I've been a publishing professional since the early 1990s, and as a result, was weaned on QuarkXPress. Sure, Quark had its problems — chief among them being the company's unresponsiveness to its customers — but it was light years ahead of its competition, Aldus' (and then Adobe's) PageMaker.
Anyone reading this article is likely to be as old school, or nearly as old school, as me, so I won't be pussyfooting around technical terms like master pages or kerning. You're either a professional freelance designer looking to make the switch to an all Adobe workflow, or in a corporate design environment where you're being forced to migrate from Quark to InDesign.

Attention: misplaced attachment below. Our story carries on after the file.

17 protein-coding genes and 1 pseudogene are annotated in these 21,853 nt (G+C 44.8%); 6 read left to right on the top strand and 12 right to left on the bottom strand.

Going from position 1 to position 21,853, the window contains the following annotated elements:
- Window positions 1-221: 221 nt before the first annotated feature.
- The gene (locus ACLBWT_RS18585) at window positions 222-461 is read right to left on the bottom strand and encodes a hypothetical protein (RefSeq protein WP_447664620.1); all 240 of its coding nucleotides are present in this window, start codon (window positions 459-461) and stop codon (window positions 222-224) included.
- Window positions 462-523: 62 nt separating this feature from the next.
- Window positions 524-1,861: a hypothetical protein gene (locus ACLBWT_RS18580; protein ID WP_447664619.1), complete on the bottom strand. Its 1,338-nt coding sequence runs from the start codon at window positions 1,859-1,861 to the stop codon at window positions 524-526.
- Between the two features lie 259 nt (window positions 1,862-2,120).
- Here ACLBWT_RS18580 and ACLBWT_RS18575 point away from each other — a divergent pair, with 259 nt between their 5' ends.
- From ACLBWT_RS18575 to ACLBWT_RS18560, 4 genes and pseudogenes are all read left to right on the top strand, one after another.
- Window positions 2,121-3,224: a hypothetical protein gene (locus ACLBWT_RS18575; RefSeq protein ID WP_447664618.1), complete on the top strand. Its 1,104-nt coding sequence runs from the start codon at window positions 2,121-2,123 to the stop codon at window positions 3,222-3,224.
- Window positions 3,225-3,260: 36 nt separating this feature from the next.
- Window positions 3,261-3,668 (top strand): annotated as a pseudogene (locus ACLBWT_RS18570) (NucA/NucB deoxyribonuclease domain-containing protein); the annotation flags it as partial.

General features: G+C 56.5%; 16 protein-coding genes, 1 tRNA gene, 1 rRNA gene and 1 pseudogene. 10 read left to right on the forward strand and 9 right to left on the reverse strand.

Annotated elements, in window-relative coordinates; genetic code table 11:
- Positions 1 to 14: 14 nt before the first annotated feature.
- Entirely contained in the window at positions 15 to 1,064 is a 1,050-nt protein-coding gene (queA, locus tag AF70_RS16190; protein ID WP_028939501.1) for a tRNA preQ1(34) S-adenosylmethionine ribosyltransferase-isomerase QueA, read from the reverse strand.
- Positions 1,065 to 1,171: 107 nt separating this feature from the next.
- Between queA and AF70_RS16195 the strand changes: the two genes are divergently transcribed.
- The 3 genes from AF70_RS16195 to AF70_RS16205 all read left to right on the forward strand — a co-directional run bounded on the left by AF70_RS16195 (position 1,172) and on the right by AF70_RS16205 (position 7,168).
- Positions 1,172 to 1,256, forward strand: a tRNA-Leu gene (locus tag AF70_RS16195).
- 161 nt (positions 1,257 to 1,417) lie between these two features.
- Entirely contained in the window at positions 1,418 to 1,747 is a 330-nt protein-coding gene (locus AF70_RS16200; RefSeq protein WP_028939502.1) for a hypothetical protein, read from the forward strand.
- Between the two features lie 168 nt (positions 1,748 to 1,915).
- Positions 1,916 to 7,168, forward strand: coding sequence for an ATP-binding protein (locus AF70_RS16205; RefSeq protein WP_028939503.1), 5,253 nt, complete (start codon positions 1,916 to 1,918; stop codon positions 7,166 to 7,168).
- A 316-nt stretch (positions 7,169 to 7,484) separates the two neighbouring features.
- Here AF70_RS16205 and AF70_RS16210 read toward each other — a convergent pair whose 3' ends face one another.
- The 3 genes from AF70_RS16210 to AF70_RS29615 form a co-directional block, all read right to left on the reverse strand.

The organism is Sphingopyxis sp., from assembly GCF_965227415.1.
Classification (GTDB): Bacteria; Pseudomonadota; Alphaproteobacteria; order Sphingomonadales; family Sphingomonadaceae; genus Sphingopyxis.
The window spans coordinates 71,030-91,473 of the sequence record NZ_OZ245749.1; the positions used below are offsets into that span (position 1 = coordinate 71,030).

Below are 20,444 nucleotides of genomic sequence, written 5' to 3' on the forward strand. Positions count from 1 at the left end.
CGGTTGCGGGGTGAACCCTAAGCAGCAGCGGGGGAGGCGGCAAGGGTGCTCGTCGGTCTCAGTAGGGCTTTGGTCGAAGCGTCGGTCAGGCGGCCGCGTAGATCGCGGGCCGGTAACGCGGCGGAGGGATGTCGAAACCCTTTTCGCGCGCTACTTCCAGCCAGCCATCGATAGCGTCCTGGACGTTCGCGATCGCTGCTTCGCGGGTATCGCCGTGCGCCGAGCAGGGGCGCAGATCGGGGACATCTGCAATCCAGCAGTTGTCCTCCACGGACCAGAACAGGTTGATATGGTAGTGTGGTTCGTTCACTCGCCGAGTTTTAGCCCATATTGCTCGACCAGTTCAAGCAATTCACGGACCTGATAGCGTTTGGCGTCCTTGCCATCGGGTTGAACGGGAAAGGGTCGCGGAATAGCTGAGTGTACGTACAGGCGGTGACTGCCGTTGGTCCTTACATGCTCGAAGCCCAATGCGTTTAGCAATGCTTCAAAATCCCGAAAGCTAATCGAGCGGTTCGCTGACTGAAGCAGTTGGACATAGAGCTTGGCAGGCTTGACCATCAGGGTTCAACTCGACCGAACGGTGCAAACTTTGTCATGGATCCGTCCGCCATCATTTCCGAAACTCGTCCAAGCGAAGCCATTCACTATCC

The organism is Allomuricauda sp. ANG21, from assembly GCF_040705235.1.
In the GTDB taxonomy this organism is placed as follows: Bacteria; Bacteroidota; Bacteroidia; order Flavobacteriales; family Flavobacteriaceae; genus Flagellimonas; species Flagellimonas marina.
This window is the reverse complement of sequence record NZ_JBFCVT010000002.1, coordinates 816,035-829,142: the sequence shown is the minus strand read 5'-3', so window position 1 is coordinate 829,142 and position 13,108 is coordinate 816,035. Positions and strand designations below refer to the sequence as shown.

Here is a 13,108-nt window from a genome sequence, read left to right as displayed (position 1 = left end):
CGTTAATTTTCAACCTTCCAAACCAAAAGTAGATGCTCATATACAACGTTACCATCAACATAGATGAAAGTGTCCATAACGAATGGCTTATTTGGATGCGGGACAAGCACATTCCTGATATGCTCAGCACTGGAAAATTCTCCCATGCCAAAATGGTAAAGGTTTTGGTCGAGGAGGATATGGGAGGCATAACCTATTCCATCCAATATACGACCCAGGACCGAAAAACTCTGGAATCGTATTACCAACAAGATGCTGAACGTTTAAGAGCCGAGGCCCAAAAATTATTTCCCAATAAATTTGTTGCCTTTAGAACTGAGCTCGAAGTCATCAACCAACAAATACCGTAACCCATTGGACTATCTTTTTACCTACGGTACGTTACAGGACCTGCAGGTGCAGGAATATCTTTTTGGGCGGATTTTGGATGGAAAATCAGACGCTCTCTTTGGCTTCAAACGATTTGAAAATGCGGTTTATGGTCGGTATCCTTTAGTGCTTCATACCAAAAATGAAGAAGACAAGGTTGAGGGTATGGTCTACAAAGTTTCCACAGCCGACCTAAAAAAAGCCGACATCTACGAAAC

Whatever your situation, have no fear. InDesign bears no resemblance to its predecessor PageMaker, which was so awful in production environments it earned the nickname "PageWrecker," and prepress ops would convert PageMaker files to Quark because the finessing needed to make them print was less than if you ran them from their native application.
Adobe listened to users, and from the initial CS launch to CS4, has implemented features designers had longed for for years. InDesign got layers before Quark did (I have to confess, the last version of Quark I've used is 6), tossed in some useful and usable minimal drawing tools, and seamlessly integrated with Illustrator and Photoshop.
The transition from Quark to InDesign will be nearly seamless. It uses text and picture boxes (frames, in Adobe-ese) just as Quark does. InDesign has master pages, style sheets, and linking (threading) text boxes, and a Collect for Output (Package) that puts Quark to shame.